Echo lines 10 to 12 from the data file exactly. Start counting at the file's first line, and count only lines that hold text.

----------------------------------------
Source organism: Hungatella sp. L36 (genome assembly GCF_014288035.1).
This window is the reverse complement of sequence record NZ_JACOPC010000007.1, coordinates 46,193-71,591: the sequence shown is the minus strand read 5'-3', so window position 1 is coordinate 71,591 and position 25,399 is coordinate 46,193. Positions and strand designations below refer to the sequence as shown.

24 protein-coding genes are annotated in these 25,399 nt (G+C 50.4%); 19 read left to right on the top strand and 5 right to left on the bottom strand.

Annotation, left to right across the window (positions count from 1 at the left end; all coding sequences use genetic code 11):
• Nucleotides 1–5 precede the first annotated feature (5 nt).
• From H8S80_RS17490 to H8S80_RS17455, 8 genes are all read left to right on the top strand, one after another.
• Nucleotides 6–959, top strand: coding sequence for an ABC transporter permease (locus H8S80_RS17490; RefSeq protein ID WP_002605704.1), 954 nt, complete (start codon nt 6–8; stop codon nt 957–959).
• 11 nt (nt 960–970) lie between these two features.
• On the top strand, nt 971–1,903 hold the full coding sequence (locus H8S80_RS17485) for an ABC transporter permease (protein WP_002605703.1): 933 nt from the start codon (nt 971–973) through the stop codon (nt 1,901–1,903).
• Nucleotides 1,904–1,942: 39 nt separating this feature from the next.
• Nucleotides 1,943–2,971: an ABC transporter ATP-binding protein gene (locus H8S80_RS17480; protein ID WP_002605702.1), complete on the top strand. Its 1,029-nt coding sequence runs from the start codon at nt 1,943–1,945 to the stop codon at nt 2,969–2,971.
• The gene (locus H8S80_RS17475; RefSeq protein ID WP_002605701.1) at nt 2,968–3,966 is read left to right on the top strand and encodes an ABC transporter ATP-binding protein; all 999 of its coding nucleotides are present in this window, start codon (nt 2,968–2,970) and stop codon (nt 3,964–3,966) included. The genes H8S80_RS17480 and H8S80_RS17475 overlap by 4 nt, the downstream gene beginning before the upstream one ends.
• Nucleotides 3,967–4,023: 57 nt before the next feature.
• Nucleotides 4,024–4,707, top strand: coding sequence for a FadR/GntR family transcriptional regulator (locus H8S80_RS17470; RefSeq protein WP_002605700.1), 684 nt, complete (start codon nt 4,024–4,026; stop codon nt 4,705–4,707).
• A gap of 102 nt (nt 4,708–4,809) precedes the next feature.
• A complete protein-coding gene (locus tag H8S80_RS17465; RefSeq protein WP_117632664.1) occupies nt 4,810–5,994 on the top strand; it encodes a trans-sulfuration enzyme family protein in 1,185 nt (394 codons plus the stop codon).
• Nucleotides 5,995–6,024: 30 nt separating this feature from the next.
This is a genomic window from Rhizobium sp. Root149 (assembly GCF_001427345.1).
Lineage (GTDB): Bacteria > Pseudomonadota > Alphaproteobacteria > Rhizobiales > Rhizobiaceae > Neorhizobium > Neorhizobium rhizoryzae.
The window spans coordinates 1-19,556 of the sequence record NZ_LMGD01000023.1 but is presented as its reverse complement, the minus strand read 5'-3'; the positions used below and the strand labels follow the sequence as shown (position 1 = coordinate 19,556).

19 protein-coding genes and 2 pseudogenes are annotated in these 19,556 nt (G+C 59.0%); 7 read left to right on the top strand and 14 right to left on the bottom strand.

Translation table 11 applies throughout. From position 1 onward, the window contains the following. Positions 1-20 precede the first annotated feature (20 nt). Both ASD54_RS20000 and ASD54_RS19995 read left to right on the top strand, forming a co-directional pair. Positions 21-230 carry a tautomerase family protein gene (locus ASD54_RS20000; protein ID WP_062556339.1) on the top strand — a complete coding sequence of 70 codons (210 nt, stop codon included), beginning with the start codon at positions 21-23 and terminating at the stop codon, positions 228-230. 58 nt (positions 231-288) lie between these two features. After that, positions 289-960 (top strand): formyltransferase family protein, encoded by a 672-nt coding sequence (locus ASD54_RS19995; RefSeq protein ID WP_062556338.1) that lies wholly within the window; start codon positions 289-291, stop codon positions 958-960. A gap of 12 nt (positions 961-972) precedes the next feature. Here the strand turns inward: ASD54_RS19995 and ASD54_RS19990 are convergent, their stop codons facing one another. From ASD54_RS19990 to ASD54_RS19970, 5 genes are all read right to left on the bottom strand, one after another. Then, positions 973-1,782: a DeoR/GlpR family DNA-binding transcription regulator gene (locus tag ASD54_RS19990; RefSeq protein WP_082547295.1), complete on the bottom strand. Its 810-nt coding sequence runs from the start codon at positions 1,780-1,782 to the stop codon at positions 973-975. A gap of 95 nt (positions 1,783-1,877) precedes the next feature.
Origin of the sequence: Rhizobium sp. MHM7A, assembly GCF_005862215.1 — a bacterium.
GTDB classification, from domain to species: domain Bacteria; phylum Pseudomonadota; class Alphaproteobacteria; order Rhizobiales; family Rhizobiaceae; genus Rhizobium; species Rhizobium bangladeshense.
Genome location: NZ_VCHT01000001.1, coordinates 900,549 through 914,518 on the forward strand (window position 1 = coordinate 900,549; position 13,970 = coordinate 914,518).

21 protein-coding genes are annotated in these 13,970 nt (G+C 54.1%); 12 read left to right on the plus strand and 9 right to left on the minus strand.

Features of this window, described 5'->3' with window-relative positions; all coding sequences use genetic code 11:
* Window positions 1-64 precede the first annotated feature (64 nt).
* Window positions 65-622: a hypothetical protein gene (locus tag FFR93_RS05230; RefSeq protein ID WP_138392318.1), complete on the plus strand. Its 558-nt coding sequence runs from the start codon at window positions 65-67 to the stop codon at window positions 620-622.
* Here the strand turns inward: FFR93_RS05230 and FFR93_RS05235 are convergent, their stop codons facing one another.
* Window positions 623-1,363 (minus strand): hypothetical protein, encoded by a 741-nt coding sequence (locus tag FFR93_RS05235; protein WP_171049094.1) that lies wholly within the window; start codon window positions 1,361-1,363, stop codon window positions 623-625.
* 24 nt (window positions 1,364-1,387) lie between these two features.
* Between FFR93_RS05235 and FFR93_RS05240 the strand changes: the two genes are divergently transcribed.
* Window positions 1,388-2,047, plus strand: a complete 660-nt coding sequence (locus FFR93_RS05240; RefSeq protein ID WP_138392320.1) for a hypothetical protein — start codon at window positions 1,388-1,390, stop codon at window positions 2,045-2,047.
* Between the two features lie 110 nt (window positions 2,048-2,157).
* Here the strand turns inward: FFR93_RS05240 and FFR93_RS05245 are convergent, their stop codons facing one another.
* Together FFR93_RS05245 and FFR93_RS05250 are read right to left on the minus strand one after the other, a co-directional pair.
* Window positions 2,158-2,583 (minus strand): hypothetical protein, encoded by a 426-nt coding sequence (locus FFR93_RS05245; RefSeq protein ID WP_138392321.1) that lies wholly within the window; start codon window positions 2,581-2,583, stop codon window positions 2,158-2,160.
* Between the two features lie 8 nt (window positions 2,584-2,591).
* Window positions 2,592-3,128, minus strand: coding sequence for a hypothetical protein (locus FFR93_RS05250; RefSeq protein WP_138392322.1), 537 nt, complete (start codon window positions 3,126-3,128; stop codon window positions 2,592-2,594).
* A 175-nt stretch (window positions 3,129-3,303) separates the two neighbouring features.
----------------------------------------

• Nucleotides 1,904–1,942: 39 nt separating this feature from the next.
• Nucleotides 1,943–2,971: an ABC transporter ATP-binding protein gene (locus H8S80_RS17480; protein ID WP_002605702.1), complete on the top strand. Its 1,029-nt coding sequence runs from the start codon at nt 1,943–1,945 to the stop codon at nt 2,969–2,971.
• The gene (locus H8S80_RS17475; RefSeq protein ID WP_002605701.1) at nt 2,968–3,966 is read left to right on the top strand and encodes an ABC transporter ATP-binding protein; all 999 of its coding nucleotides are present in this window, start codon (nt 2,968–2,970) and stop codon (nt 3,964–3,966) included. The genes H8S80_RS17480 and H8S80_RS17475 overlap by 4 nt, the downstream gene beginning before the upstream one ends.